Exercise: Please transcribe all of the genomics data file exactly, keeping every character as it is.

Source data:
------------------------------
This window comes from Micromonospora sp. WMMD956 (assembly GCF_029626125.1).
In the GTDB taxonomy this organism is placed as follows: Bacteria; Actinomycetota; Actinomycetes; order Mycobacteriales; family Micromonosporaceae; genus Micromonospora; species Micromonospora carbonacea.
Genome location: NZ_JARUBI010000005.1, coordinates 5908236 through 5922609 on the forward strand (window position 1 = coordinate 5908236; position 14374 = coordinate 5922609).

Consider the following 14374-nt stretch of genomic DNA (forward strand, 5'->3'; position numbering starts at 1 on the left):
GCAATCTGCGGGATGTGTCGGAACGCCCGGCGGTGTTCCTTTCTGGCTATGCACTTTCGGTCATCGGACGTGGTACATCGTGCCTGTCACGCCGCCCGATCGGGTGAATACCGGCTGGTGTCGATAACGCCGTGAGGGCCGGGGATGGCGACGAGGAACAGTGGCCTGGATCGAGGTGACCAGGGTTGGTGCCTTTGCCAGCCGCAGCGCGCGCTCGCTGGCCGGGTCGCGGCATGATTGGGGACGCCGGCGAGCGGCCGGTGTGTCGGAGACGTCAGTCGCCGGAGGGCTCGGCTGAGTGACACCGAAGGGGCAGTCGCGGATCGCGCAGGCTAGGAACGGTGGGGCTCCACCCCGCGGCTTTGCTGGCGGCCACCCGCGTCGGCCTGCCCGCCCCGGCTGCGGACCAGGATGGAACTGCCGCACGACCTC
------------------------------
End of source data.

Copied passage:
This window comes from Micromonospora sp. WMMD956 (assembly GCF_029626125.1).
In the GTDB taxonomy this organism is placed as follows: Bacteria; Actinomycetota; Actinomycetes; order Mycobacteriales; family Micromonosporaceae; genus Micromonospora; species Micromonospora carbonacea.
Genome location: NZ_JARUBI010000005.1, coordinates 5908236 through 5922609 on the forward strand (window position 1 = coordinate 5908236; position 14374 = coordinate 5922609).

Consider the following 14374-nt stretch of genomic DNA (forward strand, 5'->3'; position numbering starts at 1 on the left):
GCAATCTGCGGGATGTGTCGGAACGCCCGGCGGTGTTCCTTTCTGGCTATGCACTTTCGGTCATCGGACGTGGTACATCGTGCCTGTCACGCCGCCCGATCGGGTGAATACCGGCTGGTGTCGATAACGCCGTGAGGGCCGGGGATGGCGACGAGGAACAGTGGCCTGGATCGAGGTGACCAGGGTTGGTGCCTTTGCCAGCCGCAGCGCGCGCTCGCTGGCCGGGTCGCGGCATGATTGGGGACGCCGGCGAGCGGCCGGTGTGTCGGAGACGTCAGTCGCCGGAGGGCTCGGCTGAGTGACACCGAAGGGGCAGTCGCGGATCGCGCAGGCTAGGAACGGTGGGGCTCCACCCCGCGGCTTTGCTGGCGGCCACCCGCGTCGGCCTGCCCGCCCCGGCTGCGGACCAGGATGGAACTGCCGCACGACCTC